In 2009 the decision was taken to review the complex federated structure of St Vincent’s Health Australia. McKinsey and Company was engaged to undertake the review which looked at a national, strategic and implementable approach to strengthening mission, operations and sustainability. The outcome was the move to a single fiduciary national board, while concurrently establishing regional community advisory councils. Appointments to the new St Vincent’s Health Australia Board took effect on 1 October 2010. Other review recommendations were subsequently implemented and culminated in significant structural changes in 2013-2014 which transformed the regional-based towards a service-line structure with three divisions – public hospitals, private hospitals, and aged care and shared services, each with a dedicated Chief Executive Officer. This model was put in place to advance the mission and support the growth of the health service through working as a national group under one identity.

The Trustees of Mary Aikenhead Ministries are now the stewards of health care facilities, established by the Sisters of Charity as ministries of the Church. To ‘take the mission temperature’ of St Vincent’s Health Australia, the Trustees engaged a group of eminent internationally respected reviewers to undertake a mission review in 2012-2013. The review assessed the impact of organisational change on the realisation of the core values and examined evidence of how strategic planning, decision-making and policy development within St Vincent’s Health Australia (SVHA) reflected its distinctive Catholic identity and mission. The review affirmed that the mission continues to be ‘palpable’ and demonstrable across the health ministry.

Capital Developments

In the pursuit of excellence in Catholic health and aged care, St Vincent’s Health Australia (SVHA) has a strategic plan underpinning its growth and development. Major projects in the health ministry have included the following:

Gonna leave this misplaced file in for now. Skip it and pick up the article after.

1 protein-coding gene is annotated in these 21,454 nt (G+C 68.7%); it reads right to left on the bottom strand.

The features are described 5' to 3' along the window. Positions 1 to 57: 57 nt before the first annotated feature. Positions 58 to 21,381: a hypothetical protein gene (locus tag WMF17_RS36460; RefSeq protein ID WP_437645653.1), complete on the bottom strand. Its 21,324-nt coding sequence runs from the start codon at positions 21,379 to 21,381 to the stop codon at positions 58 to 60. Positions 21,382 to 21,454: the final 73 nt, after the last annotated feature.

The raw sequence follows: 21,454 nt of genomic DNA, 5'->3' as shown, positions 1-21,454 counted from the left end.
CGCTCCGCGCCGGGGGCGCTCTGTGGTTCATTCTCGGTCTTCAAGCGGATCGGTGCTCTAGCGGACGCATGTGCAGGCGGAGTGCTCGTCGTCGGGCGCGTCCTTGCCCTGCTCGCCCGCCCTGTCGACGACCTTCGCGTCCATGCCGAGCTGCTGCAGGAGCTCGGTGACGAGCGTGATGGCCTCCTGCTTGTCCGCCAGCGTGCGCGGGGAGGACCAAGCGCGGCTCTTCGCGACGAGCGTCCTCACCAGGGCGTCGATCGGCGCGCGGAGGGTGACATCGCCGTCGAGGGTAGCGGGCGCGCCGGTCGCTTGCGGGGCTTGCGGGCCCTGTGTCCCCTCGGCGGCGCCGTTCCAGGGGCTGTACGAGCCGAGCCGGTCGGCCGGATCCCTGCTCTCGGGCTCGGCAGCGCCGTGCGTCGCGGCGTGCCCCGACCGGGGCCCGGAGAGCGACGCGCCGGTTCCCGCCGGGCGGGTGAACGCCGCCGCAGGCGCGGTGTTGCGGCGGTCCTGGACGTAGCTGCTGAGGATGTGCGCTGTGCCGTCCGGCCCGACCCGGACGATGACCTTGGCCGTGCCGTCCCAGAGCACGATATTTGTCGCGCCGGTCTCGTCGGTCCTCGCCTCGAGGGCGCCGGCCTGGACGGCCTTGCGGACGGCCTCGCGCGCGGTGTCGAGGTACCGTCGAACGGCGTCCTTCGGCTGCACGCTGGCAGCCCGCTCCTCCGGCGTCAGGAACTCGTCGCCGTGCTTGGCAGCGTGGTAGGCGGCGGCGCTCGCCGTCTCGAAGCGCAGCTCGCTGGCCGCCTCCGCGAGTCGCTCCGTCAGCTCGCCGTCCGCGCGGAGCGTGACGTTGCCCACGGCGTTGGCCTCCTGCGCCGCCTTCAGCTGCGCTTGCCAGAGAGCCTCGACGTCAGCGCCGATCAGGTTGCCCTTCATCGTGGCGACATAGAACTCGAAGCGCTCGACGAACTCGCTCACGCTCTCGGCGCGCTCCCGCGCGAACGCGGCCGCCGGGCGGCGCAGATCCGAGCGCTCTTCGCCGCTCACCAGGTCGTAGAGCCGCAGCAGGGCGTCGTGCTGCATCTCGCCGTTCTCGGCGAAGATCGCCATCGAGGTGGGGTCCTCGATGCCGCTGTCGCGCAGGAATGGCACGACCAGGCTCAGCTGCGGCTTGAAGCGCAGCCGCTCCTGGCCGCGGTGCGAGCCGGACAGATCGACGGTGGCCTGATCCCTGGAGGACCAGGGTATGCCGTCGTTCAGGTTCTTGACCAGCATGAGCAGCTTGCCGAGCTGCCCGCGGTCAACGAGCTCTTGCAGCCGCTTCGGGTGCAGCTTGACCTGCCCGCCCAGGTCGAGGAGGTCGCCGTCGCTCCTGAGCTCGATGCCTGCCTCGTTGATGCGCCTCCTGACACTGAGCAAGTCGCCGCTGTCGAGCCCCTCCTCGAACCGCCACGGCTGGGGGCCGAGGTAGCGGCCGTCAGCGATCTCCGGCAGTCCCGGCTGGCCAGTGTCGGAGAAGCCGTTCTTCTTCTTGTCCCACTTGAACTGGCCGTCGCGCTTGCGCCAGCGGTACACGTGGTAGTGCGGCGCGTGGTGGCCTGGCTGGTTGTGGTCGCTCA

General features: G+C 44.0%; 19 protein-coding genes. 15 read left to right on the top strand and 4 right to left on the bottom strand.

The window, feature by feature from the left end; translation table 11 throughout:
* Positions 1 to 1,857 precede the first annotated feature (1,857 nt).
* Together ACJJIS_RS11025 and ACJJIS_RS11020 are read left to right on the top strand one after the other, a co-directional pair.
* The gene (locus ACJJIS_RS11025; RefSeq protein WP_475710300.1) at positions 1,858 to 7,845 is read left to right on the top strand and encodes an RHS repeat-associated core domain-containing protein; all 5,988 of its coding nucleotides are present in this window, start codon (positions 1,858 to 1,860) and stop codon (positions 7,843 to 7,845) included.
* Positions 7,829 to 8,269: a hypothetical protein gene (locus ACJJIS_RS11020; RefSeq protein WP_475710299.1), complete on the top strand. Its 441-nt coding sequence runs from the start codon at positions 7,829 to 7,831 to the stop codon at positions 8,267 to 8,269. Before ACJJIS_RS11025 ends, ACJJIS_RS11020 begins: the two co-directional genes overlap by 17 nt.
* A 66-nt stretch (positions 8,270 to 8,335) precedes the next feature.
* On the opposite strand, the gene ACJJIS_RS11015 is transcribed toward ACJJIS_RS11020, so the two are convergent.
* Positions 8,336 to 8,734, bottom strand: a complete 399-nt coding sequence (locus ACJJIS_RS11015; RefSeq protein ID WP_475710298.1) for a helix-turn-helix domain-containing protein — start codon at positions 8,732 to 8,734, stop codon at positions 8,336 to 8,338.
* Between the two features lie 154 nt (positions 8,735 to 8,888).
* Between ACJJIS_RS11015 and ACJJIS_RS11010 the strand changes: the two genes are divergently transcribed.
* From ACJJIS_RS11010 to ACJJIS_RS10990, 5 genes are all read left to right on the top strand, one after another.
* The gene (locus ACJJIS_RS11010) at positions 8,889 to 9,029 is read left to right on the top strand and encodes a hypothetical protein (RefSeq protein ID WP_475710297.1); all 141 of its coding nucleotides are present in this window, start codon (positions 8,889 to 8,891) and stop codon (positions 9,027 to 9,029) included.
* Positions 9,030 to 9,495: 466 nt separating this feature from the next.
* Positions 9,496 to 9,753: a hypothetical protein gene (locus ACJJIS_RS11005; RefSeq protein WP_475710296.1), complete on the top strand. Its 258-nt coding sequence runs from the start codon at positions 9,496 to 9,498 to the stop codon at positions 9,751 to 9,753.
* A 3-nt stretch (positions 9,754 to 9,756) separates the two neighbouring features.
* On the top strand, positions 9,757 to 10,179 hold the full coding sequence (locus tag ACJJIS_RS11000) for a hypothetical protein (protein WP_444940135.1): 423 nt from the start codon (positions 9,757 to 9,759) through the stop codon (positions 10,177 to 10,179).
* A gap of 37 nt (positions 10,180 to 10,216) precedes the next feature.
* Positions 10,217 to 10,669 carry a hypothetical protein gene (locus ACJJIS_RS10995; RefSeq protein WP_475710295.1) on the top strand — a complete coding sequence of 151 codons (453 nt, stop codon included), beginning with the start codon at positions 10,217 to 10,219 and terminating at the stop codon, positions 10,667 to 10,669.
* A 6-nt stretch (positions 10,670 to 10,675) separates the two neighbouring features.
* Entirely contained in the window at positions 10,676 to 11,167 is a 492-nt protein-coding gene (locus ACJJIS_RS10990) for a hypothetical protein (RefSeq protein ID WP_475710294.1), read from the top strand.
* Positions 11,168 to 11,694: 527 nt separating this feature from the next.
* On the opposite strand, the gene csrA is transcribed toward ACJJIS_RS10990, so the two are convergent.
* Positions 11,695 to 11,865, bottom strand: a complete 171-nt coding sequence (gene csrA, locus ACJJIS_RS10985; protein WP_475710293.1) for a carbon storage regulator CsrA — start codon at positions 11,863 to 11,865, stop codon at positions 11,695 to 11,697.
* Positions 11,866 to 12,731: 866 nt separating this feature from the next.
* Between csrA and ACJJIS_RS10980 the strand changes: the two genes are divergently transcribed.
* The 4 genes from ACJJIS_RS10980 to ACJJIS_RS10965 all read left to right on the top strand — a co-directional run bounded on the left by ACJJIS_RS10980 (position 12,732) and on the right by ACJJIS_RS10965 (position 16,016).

• acquisition of the Sisters of Mercy (Melbourne) interest in St Vincent’s and Mercy Private Hospital (2011), which subsequently became St Vincent’s Private Hospital with campuses in East Melbourne, Fitzroy and Kew;

• partnership with the Holy Spirit Missionary Sisters in conducting the Holy Spirit Northside Private Hospital;

• acquisition, refurbishment and development of aged care facilities as a significant and strategic commitment to the Catholic aged care sector;

• capital developments and major refurbishments at each of the private and public hospitals, including construction of the Kinghorn Cancer Centre at the Darlinghurst campus (2012), the Huntington’s Unit co-located with St Joseph’s Village Auburn in Sydney (2013) and Griffith Community Private Hospital (commenced 2015) as well as developments plans for a new private hospital and co-located aged care facility in Werribee in Melbourne;

• significant community engagement projects addressing drug and alcohol addiction and mental health issues, the needs of the homeless, of Indigenous Australians, of refugees and of asylum seekers, and health care in developing countries as well as SVHA social advocacy initiatives to address such issues;

• major research projects undertaken in and across the SVHA hospitals and research institutes as well as with community partners;

• planning for the Aikenhead Centre for Medical Discovery, a collaborative approach to medical research planned for the SVHA Fitzroy campus.